About Diane Szulecki

Associate editor, American Journal of Nursing

New Warnings About Protecting Children from Dangerous Substances in the Home

Photo © Istock.

As we report in a June news article, findings from several recent studies have underscored the importance of educating parents on how to keep younger children as well as older adolescents safe from exposure to dangerous substances they might accidentally ingest or deliberately seek out. Nurses can talk to parents about safe storage, ask questions about the presence of potentially hazardous substances in the home, and provide information about risks and precautions.

MARIJUANA

A study of the National Poison Data System found an increase in the rate of marijuana exposure (including edible products) among children younger than six. The rates were higher in states that had legalized the use of marijuana—an implication to be aware of as more states do the same.

HAND SANITIZERS

Another study, conducted by the Centers for Disease Control and Prevention, identified health risks in young children who had ingested alcohol-based hand sanitizers. The researchers drew attention to dangers associated with inadequate safety precautions when these products are used with young children, as well as the possibility that older children might abuse them. […]

2017-06-12T09:32:38+00:00 June 12th, 2017|Nursing, pediatrics|0 Comments

June Issue Highlights: Understanding Antipsychotics, Talking to Pregnant Smokers, IBS Basics

The June issue of AJN is now live. Here are some articles we’d like to bring to your attention.

CE Feature: Mental Health Matters: Antipsychotic Medications

In recent years, more adults—and teenagers—are taking at least one type of psychotropic medication, the majority of which are prescribed by primary care and family physicians. This first article in a series on commonly used psychotropic medications for the treatment of mental illness reviews the mechanisms of action, adverse effects, and contraindications of first-generation typical and second-generation atypical antipsychotics.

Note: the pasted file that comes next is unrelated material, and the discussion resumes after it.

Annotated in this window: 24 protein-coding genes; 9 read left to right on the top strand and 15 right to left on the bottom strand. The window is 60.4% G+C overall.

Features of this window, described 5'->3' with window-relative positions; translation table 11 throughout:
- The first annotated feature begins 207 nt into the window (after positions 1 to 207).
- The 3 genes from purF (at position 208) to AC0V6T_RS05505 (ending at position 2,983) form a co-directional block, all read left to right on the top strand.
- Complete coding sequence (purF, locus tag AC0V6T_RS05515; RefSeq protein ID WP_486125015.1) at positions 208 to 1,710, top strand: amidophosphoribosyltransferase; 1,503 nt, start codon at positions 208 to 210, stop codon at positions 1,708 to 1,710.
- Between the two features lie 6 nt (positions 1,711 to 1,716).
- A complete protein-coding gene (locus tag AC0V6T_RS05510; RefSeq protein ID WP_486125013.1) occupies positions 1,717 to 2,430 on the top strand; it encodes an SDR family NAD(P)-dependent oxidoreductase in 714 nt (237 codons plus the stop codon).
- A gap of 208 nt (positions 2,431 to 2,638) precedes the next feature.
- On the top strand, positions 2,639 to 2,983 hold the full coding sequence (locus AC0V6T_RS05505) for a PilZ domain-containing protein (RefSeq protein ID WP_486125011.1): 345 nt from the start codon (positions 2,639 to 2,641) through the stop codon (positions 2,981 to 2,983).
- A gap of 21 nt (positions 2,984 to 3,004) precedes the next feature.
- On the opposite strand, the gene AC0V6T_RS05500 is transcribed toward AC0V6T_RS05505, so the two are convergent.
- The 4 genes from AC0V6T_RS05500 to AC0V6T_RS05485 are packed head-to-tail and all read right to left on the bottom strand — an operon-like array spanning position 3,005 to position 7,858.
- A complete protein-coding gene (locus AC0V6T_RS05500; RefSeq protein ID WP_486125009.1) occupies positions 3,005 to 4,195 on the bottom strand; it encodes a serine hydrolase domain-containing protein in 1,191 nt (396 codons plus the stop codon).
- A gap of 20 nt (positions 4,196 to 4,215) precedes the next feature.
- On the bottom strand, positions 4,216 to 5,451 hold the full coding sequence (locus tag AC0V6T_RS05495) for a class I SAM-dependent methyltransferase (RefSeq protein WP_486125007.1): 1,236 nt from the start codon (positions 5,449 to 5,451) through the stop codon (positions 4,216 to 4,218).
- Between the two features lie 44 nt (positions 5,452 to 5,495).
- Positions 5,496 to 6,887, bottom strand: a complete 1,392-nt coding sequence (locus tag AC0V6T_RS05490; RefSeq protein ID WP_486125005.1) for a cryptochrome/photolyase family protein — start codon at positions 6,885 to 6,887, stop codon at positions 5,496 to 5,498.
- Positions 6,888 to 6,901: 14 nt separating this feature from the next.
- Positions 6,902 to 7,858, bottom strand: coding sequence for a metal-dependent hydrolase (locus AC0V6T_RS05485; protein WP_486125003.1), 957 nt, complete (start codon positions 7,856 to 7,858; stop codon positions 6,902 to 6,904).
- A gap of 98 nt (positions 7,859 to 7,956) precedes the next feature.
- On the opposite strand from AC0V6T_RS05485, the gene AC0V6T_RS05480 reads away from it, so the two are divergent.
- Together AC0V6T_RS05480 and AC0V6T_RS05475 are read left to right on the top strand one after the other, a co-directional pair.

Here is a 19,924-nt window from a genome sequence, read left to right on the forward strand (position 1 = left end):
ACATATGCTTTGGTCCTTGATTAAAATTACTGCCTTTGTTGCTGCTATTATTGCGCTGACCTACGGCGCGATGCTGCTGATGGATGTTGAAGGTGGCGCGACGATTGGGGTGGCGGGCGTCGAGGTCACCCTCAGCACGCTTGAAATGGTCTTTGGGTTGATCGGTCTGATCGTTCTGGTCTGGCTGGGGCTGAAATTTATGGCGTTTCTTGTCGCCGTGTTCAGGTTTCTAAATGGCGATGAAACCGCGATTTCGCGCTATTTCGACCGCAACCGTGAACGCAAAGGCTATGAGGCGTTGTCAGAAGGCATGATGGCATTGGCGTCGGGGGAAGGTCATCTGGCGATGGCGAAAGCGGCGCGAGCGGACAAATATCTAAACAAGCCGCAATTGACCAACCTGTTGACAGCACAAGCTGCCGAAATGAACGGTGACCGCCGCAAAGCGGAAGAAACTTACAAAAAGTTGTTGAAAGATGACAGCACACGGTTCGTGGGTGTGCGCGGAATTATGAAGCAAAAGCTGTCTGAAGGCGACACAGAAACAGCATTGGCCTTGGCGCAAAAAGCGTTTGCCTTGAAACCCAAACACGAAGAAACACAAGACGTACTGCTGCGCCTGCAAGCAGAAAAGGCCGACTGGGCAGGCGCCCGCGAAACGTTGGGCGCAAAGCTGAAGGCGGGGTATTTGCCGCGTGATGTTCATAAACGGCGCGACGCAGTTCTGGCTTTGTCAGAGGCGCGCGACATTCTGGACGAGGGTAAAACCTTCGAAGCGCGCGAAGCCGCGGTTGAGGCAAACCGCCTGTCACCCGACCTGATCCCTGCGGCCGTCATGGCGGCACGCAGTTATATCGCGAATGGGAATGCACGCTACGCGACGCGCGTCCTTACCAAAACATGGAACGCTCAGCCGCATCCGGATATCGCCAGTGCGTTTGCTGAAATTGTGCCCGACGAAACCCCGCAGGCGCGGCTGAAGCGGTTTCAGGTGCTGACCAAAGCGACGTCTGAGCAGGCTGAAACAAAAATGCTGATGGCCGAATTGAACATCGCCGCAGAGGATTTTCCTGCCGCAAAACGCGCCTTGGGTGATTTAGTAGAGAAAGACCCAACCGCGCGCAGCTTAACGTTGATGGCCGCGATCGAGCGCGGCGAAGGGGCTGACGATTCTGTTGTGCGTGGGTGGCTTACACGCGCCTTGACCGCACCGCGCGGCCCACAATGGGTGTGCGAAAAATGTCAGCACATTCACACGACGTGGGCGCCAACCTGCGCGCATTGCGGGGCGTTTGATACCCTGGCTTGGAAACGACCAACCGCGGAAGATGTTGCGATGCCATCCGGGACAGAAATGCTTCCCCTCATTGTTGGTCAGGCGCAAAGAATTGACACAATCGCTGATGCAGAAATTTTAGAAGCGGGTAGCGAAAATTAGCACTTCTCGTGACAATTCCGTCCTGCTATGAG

CE Feature: Original Research: The Experiences of Pregnant Smokers and Their Providers

According to the Centers for Disease Control and Prevention, 10.7% of women nationwide reported smoking during their last trimester. The U.S. Department of Health and Human Services’ initiative Healthy People 2020 targets tobacco use, including smoking during pregnancy, as a continuing major health concern in this country. Yet bringing the U.S. Public Health Service’s 2008 clinical practice guideline, Treating Tobacco Use and Dependence, into routine prenatal care remains challenging.  The authors of this study conducted focus groups of pregnant smokers and their providers, most of whom were RNs, to better understand their experiences and to gain insights to help providers best deliver the stop-smoking message.

Clinical Feature: Irritable Bowel […]

2017-05-30T11:44:24+00:00 May 30th, 2017|Nursing|0 Comments

Should Adults Experiencing In-Hospital Cardiac Arrest Be Intubated?

Photo by A.J. Heightman / Journal of Emergency Medical Service / PennWell Corp.

Although it’s commonly practiced, results from a large new study call into question the effectiveness of intubating adults who experience in-hospital cardiac arrest.

As we report in a May news article, researchers analyzed data for 108,079 adult patients who experienced cardiac arrest in the hospital between 2000 and 2014—and found that patients who were intubated within the first 15 minutes of arresting were less likely to survive than patients who were not.

Among other findings, intubated patients were less likely to experience a return of spontaneous circulation and had a lower rate of good functional outcome (defined as either mild or no neurological deficit, or only moderate cerebral disability).